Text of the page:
The Canadiens and Leafs met 5 times in the regular season, with the Canadiens going 4-0-1. Their playoff series was absolutely no different. The series was a 4 game sweep, with the Canadiens absolutely demolishing the Leafs. In the 4 game sweep, the Canadiens outscored the Leafs, 16-6, with the highlight being a Game 3 6-1 thumping in Toronto. The Leafs were no slouch either, as they were led by their trio of Hall of Famers, Darryl Sittler, Borje Salming, and Lanny McDonald. In the regular season, the trio combined for 108 goals, 172 assists, and 280 points in the regular season. However, they just had no room to operate against the machine-like Canadiens. After disposing of the Leafs, the Canadiens were back in the Stanley Cup Finals and their opponent was Don Cherry’s “Lunch Pail Athletic Club”, better known as the Boston Bruins.
The Bruins were the 2nd best team in the regular season, finishing 51-18-11 for 113 points. In years past, the Bruins were led by Bobby Orr and Phil Esposito, but didn’t have as much depth scoring behind the two. However this year, the Bruins had an NHL record 11 players score 20 or more goals. They had 10 players with 50 or more points. This was one of the most balanced scoring teams in NHL history. However, even the Bruins couldn’t solve the Canadiens in the regular season, losing the season series 4-0-1. The Bruins also had to deal with the painful memory of being swept by the Canadiens in the Finals last year in humiliating fashion, managing to score only 6 goals in the 4 games. This time though, they were ready to put up a fight. Boston had cruised into the Finals, dropping just 1 game, like the Canadiens. Game 1 was going to be a showdown. However, Guy Lafleur and Larry Robinson did their best to make sure that this series swung in the Canadiens way. Game 1 was all about “The Flower” as he recorded 3 points to lead the Canadiens to a 4-1 victory. Game 2 was a much tighter game as the Bruins were able to push the Canadiens into overtime. However, “The Flower” and Larry Robinson struck again. Robinson took the puck from behind his net and stormed up the ice, finding Lafleur streaking down the right boards. Robinson hit him with the pass and Lafleur scored on a wicked slapshot with 7 minutes to go in the first overtime to give the Canadiens a 2-0 series lead heading back to Boston. The Bruins knew that Game 3 was the do-or-die game. Lose, and chances are they would be swept just like the previous year. Win, and they are right back in the series. Boston did just that and more. The Bruins stormed out in Game 3 and took control, eventually cruising to a 4-0 win. Game 4 was another hotly contested game as it went into OT locked in a 3-3 tie. This time though, it was Boston’s Bobby Schmautz that ended the game, beating Ken Dryden with a sharp wrister from the slot, knotting the series at 2 heading back to Montreal. Game 5 was the huge game of the series and afterwards, Bruins coach Don Cherry would admit that one play changed that game. The Bruins knew that the first goal would be the key to the game as they needed to take the crowd out of the game and put the pressure on the Canadiens. The first 7 minutes were tightly contested before Larry Robinson decided to take it upon himself to break the tie. Robinson skated in to the offensive zone, beat both defenders before roofing a backhand over Boston’s Gerry Cheevers. After that play, the floodgates opened and Boston scored 3 more times in the next 33 minutes to take a 4-0 lead heading into the third. Boston would finally get on the board thanks to Don Marcotte’s 5th of the playoffs, but it wasn’t enough. Montreal took Game 5, and heading back to Game 6, everyone in Boston’s locker room had a feeling of the inevitable. In Game 6, the Bruins actually did open the scoring, scoring just 4 minutes in to the game. However, Steve Shutt answered just 3 minutes later, followed by Mario Tremblay another 2 minutes later. Montreal led 2-1 after the first period and Tremblay decided to make life more miserable for the Bruins. Tremblay scored his second of the game with 6 minutes remaining in the 2nd to stretch the lead to 3-1. Rejean Houle tallied for the Canadiens 4 minutes later and the rout was on. The Canadiens just held serve in the 3rd to win the game 4-1, win the series 4-2, and win their 3rd consecutive Stanley Cup.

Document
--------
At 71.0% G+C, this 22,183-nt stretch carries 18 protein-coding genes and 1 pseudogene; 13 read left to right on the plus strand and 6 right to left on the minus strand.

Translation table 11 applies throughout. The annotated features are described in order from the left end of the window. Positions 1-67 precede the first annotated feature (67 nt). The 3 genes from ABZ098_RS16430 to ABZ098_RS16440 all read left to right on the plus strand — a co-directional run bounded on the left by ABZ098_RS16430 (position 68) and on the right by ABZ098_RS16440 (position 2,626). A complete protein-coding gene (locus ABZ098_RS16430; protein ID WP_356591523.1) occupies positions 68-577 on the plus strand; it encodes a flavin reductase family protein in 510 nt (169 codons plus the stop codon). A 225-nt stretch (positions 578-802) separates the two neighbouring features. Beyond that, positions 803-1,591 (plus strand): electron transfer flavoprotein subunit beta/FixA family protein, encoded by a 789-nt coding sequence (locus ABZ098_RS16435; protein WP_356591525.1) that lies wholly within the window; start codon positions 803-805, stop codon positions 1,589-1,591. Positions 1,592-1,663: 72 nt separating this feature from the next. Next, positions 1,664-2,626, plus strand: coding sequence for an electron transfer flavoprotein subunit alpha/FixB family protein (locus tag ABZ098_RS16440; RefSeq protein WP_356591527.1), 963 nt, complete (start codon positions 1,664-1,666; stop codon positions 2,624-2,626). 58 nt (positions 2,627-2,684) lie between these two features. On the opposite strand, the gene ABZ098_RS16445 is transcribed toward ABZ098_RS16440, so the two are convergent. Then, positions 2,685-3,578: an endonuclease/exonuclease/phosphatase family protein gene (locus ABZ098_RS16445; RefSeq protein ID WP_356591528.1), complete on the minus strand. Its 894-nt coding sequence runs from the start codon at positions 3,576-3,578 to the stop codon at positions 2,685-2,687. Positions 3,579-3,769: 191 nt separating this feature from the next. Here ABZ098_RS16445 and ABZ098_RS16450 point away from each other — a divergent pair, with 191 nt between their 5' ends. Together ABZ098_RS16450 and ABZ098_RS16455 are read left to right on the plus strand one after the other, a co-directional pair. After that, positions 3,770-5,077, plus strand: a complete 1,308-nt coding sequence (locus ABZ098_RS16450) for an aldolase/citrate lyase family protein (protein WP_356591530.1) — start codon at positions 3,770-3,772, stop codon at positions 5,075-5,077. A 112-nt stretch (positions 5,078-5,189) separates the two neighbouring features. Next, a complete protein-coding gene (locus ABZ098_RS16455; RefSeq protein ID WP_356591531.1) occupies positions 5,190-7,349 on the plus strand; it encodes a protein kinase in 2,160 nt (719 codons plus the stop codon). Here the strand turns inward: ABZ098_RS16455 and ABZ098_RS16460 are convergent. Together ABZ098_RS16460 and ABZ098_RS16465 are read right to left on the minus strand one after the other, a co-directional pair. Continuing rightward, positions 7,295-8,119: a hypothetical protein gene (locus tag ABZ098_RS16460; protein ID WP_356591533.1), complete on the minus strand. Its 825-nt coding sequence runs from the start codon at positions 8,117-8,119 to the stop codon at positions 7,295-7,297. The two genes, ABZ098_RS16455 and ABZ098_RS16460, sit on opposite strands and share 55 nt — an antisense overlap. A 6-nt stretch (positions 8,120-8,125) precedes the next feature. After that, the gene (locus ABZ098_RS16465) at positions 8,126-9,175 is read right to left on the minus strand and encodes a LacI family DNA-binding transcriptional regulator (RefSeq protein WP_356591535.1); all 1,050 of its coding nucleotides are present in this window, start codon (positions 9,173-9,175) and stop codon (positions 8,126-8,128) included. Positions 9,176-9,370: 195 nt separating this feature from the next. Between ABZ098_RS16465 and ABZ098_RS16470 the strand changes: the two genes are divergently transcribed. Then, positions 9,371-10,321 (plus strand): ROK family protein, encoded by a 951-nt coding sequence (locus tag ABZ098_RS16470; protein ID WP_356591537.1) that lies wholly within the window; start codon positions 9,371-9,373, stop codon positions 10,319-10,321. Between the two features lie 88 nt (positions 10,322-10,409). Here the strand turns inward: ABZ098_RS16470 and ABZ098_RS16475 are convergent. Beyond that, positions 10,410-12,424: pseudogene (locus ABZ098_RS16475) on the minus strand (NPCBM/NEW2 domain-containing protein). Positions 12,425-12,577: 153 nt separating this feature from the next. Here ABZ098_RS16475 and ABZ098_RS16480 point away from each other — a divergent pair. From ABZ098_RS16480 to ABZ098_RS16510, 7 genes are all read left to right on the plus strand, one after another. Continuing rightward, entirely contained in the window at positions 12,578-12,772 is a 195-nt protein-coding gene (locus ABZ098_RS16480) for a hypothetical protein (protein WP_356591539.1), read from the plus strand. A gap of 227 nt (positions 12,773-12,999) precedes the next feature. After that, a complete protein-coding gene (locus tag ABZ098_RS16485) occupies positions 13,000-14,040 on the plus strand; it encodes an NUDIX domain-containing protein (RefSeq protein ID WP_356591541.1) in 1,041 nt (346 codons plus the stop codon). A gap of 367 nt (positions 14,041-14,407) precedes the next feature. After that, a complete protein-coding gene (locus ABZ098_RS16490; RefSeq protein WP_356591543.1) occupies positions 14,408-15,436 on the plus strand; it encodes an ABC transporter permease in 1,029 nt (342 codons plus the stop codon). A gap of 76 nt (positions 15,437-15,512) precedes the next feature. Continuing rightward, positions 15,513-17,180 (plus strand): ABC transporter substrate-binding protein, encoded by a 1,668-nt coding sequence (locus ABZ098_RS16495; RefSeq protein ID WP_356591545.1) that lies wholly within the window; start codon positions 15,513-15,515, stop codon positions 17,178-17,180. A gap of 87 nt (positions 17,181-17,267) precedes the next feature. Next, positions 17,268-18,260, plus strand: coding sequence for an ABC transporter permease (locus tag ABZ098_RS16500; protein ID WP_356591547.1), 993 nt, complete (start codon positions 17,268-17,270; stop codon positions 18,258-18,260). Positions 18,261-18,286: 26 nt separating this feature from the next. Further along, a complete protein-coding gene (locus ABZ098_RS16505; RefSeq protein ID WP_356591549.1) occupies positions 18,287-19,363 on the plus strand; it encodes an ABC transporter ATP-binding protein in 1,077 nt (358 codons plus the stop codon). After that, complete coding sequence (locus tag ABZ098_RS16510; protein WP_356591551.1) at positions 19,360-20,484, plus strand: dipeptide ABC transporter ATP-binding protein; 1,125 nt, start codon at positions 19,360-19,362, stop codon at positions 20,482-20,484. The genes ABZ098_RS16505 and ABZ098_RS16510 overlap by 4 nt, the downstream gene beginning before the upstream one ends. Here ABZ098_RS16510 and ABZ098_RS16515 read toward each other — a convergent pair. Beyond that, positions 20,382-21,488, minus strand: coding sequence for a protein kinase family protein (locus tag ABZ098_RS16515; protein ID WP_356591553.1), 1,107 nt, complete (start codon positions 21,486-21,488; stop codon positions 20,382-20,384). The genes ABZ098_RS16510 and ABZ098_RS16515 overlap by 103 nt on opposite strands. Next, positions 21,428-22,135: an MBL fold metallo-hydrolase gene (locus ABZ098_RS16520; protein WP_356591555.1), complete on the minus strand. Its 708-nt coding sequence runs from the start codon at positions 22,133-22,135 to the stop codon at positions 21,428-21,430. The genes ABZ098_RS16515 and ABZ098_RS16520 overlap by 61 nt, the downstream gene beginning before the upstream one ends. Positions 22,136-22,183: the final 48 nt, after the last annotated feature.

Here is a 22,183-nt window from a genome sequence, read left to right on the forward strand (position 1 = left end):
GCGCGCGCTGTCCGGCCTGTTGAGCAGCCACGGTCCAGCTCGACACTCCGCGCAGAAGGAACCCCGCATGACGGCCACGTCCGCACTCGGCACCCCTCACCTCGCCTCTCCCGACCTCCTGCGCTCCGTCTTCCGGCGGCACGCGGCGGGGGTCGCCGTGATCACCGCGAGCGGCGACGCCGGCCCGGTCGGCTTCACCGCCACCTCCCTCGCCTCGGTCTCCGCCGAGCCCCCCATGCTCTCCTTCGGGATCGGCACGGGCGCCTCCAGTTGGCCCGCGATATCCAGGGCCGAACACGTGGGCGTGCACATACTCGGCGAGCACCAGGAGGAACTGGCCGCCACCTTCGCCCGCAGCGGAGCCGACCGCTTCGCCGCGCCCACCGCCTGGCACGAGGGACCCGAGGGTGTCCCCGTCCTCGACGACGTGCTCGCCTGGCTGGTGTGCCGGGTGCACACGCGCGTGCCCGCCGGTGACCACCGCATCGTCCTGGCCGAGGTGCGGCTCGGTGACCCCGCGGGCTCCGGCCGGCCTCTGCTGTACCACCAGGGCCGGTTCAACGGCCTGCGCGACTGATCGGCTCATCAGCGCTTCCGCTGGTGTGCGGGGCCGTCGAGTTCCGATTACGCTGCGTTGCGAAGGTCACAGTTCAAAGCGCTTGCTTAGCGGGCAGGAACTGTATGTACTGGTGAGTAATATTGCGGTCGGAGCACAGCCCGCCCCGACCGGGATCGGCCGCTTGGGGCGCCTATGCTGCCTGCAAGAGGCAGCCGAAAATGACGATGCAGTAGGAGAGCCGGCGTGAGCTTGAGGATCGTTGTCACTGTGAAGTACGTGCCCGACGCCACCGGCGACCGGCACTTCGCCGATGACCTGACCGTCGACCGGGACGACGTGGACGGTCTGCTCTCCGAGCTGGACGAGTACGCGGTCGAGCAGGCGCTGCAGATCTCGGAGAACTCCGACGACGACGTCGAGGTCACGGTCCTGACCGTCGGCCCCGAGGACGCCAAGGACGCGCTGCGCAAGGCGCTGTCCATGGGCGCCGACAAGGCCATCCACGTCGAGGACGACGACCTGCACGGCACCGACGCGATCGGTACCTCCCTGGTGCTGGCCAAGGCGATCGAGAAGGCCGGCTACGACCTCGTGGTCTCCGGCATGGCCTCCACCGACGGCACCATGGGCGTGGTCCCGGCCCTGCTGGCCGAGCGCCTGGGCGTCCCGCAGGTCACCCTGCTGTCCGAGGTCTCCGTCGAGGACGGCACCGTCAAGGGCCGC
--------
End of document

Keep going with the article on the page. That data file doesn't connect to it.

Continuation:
So that’s the story of the 1977-1978 Montreal Canadiens. But what made this team so special? We already touched on their offensive diversity with the Dynasty Line, the leadership of Yvan Cournoyer, the brilliance of Larry Robinson, and the legendary goalkeeping of Ken Dryden. What more is there to say? This team dominated offensively, dominated defensively, had a 28 game unbeaten streak and was coached by the greatest coach of all time. They featured so many legendary players in their prime. I guess the signature of this team was their ability to always conjure up the big play whenever they needed to. They always struck big when they needed to, seized the moment when it was there for the taking, and always knew when to kick it into the next gear. That’s why they are the #4 team of all time.